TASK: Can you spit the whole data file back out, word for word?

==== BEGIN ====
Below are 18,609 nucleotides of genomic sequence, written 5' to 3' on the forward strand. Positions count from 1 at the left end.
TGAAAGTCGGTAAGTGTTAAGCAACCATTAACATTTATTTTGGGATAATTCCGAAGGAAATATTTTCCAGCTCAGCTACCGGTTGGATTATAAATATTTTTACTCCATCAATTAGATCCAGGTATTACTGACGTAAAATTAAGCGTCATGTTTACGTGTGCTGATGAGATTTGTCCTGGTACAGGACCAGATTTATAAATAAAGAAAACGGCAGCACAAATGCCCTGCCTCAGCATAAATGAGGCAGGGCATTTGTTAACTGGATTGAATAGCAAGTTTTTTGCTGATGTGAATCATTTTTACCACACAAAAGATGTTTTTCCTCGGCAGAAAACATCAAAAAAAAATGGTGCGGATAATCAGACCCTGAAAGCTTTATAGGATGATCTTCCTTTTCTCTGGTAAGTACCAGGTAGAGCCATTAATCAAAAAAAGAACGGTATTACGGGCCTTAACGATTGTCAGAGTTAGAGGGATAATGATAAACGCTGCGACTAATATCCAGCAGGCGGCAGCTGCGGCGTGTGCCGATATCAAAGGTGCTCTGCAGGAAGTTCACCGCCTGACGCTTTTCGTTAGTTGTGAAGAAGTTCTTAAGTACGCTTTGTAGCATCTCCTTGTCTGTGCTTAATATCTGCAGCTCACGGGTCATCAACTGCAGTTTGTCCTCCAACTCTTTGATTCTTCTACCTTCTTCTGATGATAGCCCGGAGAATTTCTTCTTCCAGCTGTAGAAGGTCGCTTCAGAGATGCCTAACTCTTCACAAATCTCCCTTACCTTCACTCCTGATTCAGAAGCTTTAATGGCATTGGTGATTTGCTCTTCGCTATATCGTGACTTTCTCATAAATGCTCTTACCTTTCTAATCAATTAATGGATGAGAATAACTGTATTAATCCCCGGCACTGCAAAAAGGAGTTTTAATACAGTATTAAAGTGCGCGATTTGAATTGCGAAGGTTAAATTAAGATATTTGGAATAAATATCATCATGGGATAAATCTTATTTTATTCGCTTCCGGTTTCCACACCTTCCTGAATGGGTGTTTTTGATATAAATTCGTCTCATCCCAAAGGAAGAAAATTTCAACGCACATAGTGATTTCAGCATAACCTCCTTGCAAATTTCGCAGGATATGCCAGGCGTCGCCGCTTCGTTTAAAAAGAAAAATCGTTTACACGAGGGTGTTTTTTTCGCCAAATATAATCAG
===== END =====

Below are 18,609 nucleotides of genomic sequence, written 5' to 3' on the forward strand. Positions count from 1 at the left end.
TGAAAGTCGGTAAGTGTTAAGCAACCATTAACATTTATTTTGGGATAATTCCGAAGGAAATATTTTCCAGCTCAGCTACCGGTTGGATTATAAATATTTTTACTCCATCAATTAGATCCAGGTATTACTGACGTAAAATTAAGCGTCATGTTTACGTGTGCTGATGAGATTTGTCCTGGTACAGGACCAGATTTATAAATAAAGAAAACGGCAGCACAAATGCCCTGCCTCAGCATAAATGAGGCAGGGCATTTGTTAACTGGATTGAATAGCAAGTTTTTTGCTGATGTGAATCATTTTTACCACACAAAAGATGTTTTTCCTCGGCAGAAAACATCAAAAAAAAATGGTGCGGATAATCAGACCCTGAAAGCTTTATAGGATGATCTTCCTTTTCTCTGGTAAGTACCAGGTAGAGCCATTAATCAAAAAAAGAACGGTATTACGGGCCTTAACGATTGTCAGAGTTAGAGGGATAATGATAAACGCTGCGACTAATATCCAGCAGGCGGCAGCTGCGGCGTGTGCCGATATCAAAGGTGCTCTGCAGGAAGTTCACCGCCTGACGCTTTTCGTTAGTTGTGAAGAAGTTCTTAAGTACGCTTTGTAGCATCTCCTTGTCTGTGCTTAATATCTGCAGCTCACGGGTCATCAACTGCAGTTTGTCCTCCAACTCTTTGATTCTTCTACCTTCTTCTGATGATAGCCCGGAGAATTTCTTCTTCCAGCTGTAGAAGGTCGCTTCAGAGATGCCTAACTCTTCACAAATCTCCCTTACCTTCACTCCTGATTCAGAAGCTTTAATGGCATTGGTGATTTGCTCTTCGCTATATCGTGACTTTCTCATAAATGCTCTTACCTTTCTAATCAATTAATGGATGAGAATAACTGTATTAATCCCCGGCACTGCAAAAAGGAGTTTTAATACAGTATTAAAGTGCGCGATTTGAATTGCGAAGGTTAAATTAAGATATTTGGAATAAATATCATCATGGGATAAATCTTATTTTATTCGCTTCCGGTTTCCACACCTTCCTGAATGGGTGTTTTTGATATAAATTCGTCTCATCCCAAAGGAAGAAAATTTCAACGCACATAGTGATTTCAGCATAACCTCCTTGCAAATTTCGCAGGATATGCCAGGCGTCGCCGCTTCGTTTAAAAAGAAAAATCGTTTACACGAGGGTGTTTTTTTCGCCAAATATAATCAG